Why Can't Rep. Peter King Find A Somali-American Witness?
In March, Rep. Peter King (R-NY) held a House Homeland Security Committee hearing on the American Muslim community's purported unwillingness to cooperate with law enforcement to stop Muslim radicalization. Curiously, he decided not to invite any members of the law enforcement community.
Tomorrow, King will hold a hearing on the Somalia-based terror group al-Shabaab's recruitment of Somali-American youth. King has invited one member of the Somali ex-pat community, Ahmed Hussen. He's Canadian.
Hussen may be "one of North America's most prominent and respected Somali community activists," as King says. But it's hard to imagine what he can add to a hearing whose focus is recruitment of youths here in the United States, or why King would hand-select the National President of the Canadian Somali Congress instead of, say, a leader of Minnesota's Somali community, where the bulk of the U.S. recruitment has occurred.
Unless, of course, the leaders of Minnesota's Somali-American community disapprove of King's hearings and won't give him the testimony he wants.
King's first Muslim radicalization hearing featured testimony from Abdirizak Bihi, a Minneapolis Somali-American activist whose nephew was one of the local young men recruited by al-Shabaab. But a recent Washington Post profile makes clear that Bihi, while well-meaning and passionate, lacks both followers and credibility within the community. Numerous local reports establish the fact that that many Somali leaders in the area oppose King's approach.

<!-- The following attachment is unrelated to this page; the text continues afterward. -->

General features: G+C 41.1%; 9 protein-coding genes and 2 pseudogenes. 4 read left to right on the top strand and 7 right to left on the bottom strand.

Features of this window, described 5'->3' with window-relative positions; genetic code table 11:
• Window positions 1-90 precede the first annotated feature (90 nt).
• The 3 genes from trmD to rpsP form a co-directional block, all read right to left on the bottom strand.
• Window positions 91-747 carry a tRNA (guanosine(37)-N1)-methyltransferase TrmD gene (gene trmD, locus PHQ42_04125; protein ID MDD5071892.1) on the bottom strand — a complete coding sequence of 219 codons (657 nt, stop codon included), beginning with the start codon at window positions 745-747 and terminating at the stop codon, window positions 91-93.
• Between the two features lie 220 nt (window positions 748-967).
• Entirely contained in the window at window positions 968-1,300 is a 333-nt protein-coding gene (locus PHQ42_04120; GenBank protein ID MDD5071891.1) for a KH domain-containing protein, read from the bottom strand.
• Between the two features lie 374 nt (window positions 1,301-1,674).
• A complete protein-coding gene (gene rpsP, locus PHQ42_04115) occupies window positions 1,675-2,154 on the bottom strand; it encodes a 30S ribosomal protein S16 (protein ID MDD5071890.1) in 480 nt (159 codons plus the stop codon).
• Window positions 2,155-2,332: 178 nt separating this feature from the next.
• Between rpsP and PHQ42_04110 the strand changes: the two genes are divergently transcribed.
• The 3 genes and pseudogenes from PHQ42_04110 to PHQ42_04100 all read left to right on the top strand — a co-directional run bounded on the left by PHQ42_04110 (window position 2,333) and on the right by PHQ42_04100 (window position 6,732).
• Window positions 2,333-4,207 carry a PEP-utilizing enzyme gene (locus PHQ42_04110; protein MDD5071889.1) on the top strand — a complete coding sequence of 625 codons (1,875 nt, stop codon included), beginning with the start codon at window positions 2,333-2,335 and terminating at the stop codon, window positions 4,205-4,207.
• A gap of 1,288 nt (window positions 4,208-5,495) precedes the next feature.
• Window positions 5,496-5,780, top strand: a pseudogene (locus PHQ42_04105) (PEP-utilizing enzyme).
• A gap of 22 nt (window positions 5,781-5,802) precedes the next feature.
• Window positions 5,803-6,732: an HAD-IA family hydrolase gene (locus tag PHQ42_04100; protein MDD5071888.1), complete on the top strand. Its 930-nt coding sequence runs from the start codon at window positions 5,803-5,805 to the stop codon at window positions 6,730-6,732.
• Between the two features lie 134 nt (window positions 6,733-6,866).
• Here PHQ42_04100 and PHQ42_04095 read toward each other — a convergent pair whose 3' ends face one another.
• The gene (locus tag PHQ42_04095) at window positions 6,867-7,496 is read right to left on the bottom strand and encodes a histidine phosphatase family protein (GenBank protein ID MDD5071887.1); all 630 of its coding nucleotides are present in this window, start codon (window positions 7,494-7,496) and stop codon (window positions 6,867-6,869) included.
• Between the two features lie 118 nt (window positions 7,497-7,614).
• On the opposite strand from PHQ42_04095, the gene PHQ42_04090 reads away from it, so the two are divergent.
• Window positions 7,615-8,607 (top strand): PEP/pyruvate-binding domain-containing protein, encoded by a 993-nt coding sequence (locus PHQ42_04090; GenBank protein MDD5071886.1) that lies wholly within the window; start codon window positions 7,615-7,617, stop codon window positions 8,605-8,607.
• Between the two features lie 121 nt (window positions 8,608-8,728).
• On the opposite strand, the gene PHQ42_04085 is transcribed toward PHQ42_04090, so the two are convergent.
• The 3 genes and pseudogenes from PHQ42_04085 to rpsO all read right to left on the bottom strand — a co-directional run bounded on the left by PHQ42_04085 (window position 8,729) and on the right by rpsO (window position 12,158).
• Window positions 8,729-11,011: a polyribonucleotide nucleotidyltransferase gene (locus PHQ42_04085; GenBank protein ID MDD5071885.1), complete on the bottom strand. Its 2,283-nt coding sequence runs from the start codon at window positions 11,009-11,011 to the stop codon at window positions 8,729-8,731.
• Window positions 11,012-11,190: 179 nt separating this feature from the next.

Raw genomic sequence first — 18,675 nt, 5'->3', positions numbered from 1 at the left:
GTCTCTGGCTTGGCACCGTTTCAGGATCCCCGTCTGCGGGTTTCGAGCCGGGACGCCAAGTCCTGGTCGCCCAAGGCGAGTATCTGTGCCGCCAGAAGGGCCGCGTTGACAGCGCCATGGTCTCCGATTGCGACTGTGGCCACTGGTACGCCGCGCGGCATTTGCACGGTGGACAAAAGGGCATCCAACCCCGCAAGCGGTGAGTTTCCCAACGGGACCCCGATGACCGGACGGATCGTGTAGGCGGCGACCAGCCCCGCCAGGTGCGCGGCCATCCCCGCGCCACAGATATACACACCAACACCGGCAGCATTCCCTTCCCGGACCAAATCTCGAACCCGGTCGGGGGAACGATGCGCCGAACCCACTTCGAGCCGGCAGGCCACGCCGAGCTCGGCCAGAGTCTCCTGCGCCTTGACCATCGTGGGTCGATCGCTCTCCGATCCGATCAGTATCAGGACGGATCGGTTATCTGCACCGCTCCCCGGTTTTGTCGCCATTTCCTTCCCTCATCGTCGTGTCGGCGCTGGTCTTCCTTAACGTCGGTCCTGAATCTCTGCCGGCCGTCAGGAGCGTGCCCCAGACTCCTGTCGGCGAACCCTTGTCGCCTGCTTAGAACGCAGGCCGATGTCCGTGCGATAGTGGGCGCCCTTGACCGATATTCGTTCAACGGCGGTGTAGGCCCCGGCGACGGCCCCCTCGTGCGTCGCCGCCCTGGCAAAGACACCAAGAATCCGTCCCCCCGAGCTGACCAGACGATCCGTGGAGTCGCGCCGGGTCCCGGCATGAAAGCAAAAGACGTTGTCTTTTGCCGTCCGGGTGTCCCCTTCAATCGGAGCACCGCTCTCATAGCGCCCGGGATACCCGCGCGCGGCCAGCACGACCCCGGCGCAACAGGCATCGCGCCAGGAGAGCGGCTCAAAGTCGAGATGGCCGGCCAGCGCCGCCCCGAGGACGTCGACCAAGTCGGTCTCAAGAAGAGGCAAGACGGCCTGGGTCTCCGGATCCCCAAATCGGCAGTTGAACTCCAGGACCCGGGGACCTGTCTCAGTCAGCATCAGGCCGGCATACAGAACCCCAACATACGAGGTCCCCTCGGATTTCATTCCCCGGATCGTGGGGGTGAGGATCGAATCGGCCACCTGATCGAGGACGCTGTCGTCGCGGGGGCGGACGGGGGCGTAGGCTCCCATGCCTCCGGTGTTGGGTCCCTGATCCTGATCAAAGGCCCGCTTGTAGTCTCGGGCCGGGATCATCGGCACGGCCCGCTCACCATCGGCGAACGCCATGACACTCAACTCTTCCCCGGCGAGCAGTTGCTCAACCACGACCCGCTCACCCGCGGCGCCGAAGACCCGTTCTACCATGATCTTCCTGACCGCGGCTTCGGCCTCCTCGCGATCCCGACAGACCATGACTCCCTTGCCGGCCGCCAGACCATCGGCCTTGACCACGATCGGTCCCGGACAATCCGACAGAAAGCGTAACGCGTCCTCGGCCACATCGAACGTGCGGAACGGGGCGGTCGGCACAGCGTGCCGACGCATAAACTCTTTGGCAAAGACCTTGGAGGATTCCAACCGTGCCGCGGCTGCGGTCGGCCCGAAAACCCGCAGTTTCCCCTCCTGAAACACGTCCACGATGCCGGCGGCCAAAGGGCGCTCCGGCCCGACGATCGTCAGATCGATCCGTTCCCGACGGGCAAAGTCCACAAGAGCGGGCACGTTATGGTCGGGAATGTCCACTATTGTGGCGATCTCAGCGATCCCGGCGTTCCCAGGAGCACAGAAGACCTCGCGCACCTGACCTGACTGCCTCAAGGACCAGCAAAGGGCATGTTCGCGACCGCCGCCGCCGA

From the Star Tribune:
About 200 Muslim imams, community leaders and others held a rally at the Capitol Friday to protest last week's congressional hearing led by New York Republican Rep. Peter King on the radicalization of Muslims in the U.S.
Holding and waving signs that said "Muslims are not the enemy" and "Read the Quran, Mr. King," the group marched from the Masjid Dawah on University Avenue in St. Paul and arrived at the Capitol around 1 p.m.
"We're here today to show we Muslims are a peaceful people," Imam Hassan Mohamud, with the Masjid Dawah, told the group of protestors. "Are we extremists? No. Are we terrorists? No. Are we radicalists? No."
From Minnesota Public Radio:
Muslim leaders in Minnesota worry that a congressional hearing Thursday on homegrown Islamic radicalization will further divide them from the broader community and lead to a possible backlash.
Somali-Americans say they're again in the uncomfortable position of being defined by the case of the two dozen young men accused of returning to their homeland to fight with the terrorist group al-Shabab [sic].
Some activists and religious leaders also take umbrage with the Twin Cities Somali man who provided testimony about how he thinks his teen nephew was indoctrinated.
From the Twin Cities Daily Planet:
"It looks like a political move because right now, things are slowly recovering," said Abdisalam Adam, a leader of the Dar Al-Hijrah mosque in Minneapolis. "To replay the whole story again without any reason for it, I'm really at a loss."
At a gathering of Minnesota Muslims to watch the hearings, Lori Saroya, the president of CAIR-MN-Mn, says that her organization was never contacted by Bihi or any of the families of the missing boys. "We sympathise with him for his loss, but we are not an investigative body. Our responsibilities are to empower the Muslim community."
Other people in the group, which gathered in Minneapolis on March 10, also criticized the King hearings.
Hashi Shafi, the president of the Minnesota-based Somali Action Alliance says, "we are not denying that violent Muslims exist, but that Muslims should not be singled out for the actions of a few." Shafi went on to say that as a Muslim he denounces violence of any kind and is open to work with law enforcement should the need arise.